Saturday, January 21, 2012

Why I want to learn Arabic

I wrote this essay for a scholarship application to Middlebury College’s Arabic Language School. The prompt was to write about the role of language in conflict resolution.
            I believe that one of the most pressing issues in America is an increasing sense of insecurity. I am not referring to the size and potency of our military forces, but the deepening sentiment that our self-identity as “the greatest country in the world” is somehow threatened by the economic and social agendas of other nations. Patriotism is becoming synonymous with ethnocentricity, and leading to the rejection of other cultures.           
The economic hardships and cultural prejudices that have dominated the post-9/11 era have created a dam in the flow of foreign policy. We engage in and threaten war in the regions that supply us with fuel, and yet withhold some of the basic structural and political support that would bolster our image as a true champion of freedom.
            Through my increasing interest in the Middle East in the past few years, I have become more aware of what I believe are the flaws in our international relations. I see a lack of appreciation for cultural diversity and pre-emptive judgment of others. American children are spoon-fed information about terrorists, but not about the localized populations who live under their regimes. I believe that if our media and foreign policy focused on these communities rather than the aggressive extremists who commandeer the political strata, Americans would begin to understand that military intervention is not our only superpower. Overzealous build-up of the Department of Defense does not make our country more secure. I think that a bullet is a cheap fix and a short-term solution, and the person on its receiving end usually has a son who will replace him with vengeance.
            Learning Arabic, for me, would be an opportunity to become a mediator toward long-term solutions. Our defense system is backward, and I believe that the most cost effective investment in the Middle East and Africa is to identify the societal discontents that terrorist organizations feed off of. The first step toward gaining trust and preparing for peace is to demonstrate genuine egalitarianism through language. Embracing cultural differences is the most American act possible, and in order to identify a mutual goal of peace, it is essential that each side be able to communicate and feel understood.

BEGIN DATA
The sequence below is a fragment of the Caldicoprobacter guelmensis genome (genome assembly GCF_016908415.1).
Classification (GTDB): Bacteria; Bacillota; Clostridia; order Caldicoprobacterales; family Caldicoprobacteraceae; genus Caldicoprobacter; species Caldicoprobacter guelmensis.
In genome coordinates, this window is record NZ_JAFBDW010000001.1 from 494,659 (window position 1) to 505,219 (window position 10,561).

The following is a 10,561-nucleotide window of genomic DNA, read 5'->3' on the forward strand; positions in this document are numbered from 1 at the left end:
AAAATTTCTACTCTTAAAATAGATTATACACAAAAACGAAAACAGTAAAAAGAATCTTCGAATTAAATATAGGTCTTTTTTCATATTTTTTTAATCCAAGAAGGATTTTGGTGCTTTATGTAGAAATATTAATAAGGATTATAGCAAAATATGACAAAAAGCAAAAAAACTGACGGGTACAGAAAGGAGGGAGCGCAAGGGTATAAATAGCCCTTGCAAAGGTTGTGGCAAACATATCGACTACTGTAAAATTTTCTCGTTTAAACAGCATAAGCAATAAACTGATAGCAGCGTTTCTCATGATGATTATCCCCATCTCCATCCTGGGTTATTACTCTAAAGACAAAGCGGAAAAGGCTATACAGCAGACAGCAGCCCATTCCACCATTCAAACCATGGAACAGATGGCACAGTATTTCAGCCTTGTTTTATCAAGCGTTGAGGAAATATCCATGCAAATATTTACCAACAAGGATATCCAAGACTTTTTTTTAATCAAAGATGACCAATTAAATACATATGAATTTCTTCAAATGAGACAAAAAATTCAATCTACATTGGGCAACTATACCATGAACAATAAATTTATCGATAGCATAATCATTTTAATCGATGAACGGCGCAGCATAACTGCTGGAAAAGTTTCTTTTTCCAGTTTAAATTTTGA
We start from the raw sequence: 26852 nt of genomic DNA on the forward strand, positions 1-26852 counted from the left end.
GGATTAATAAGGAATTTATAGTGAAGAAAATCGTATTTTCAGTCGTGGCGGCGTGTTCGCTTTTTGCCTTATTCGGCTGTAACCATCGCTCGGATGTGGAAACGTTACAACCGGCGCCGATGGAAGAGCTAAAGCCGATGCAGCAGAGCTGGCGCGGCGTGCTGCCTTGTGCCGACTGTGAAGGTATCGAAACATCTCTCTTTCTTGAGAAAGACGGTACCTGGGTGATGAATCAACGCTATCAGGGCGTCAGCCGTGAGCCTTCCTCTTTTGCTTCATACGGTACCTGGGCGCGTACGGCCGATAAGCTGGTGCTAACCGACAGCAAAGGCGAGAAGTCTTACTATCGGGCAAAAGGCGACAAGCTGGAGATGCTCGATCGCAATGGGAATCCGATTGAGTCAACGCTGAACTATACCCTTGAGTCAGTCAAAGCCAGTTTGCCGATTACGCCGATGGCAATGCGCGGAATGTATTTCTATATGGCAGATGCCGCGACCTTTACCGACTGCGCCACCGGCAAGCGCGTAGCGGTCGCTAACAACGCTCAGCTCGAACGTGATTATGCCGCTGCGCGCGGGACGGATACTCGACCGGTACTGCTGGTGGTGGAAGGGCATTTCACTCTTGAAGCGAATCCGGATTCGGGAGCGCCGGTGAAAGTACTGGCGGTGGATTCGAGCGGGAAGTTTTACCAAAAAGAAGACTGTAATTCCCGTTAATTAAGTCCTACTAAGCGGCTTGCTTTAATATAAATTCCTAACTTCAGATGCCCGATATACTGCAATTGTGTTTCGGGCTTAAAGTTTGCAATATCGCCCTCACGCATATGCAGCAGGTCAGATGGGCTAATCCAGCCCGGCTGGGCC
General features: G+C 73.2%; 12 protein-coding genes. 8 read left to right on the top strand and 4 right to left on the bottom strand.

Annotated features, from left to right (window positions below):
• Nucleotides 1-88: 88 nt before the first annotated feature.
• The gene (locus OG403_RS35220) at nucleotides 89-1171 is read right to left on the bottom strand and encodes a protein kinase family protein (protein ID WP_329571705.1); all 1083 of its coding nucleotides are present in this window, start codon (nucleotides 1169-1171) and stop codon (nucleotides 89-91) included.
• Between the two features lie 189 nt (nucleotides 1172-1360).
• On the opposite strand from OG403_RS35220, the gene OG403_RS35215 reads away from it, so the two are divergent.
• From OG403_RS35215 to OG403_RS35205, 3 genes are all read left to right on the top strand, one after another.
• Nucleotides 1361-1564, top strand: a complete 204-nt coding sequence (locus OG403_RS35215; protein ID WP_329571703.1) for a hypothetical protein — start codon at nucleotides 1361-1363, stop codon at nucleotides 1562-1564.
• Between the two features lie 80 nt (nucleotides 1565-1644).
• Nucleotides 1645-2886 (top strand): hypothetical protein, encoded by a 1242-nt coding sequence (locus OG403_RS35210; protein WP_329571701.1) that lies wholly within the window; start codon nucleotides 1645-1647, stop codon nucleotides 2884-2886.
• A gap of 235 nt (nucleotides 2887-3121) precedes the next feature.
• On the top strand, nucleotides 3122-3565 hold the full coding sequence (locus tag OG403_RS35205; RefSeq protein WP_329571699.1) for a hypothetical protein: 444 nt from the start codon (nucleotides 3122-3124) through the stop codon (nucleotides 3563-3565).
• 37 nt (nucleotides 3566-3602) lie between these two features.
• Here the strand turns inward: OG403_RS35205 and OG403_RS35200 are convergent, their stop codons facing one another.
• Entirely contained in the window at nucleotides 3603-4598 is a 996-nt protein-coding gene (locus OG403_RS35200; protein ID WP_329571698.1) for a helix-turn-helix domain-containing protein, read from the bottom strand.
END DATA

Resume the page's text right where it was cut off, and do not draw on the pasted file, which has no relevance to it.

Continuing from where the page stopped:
Because my college doesn’t offer Arabic, I have tried to take advantage of other opportunities to learn more about the Middle East. I have been roused by speakers like Shabana Basij-Rasikh, an Afghan graduate of Middlebury who spoke at my college last year, and by stories from Nicholas Kristof’s Half the Sky. As the media tells horror stories about the abuse of women and the rates of violence, I try to understand the perpetuating factors of that cycle. I have learned that educating a generation can change the future of a country, and I believe that Americans have a great opportunity to learn here as well.
            Through Saint Michael’s Conversation Partner volunteer program I met Nora, a student from Saudi Arabia in the intensive English program. She has since become one of my closest friends, and because of our relationship I have learned more than any class could teach me. Nora’s desire to learn has inspired me to take this step in my own education. I want to retaliate to conflict with empathy rather than ethnocentricity, and learning Arabic will help me become a bridge of diplomacy. America needs a renewed foreign policy strategy that will emphasize its appreciation of cultural differences, its goal of mutual amity, and its continuing and unbending stance on freedom for those most oppressed and underrepresented.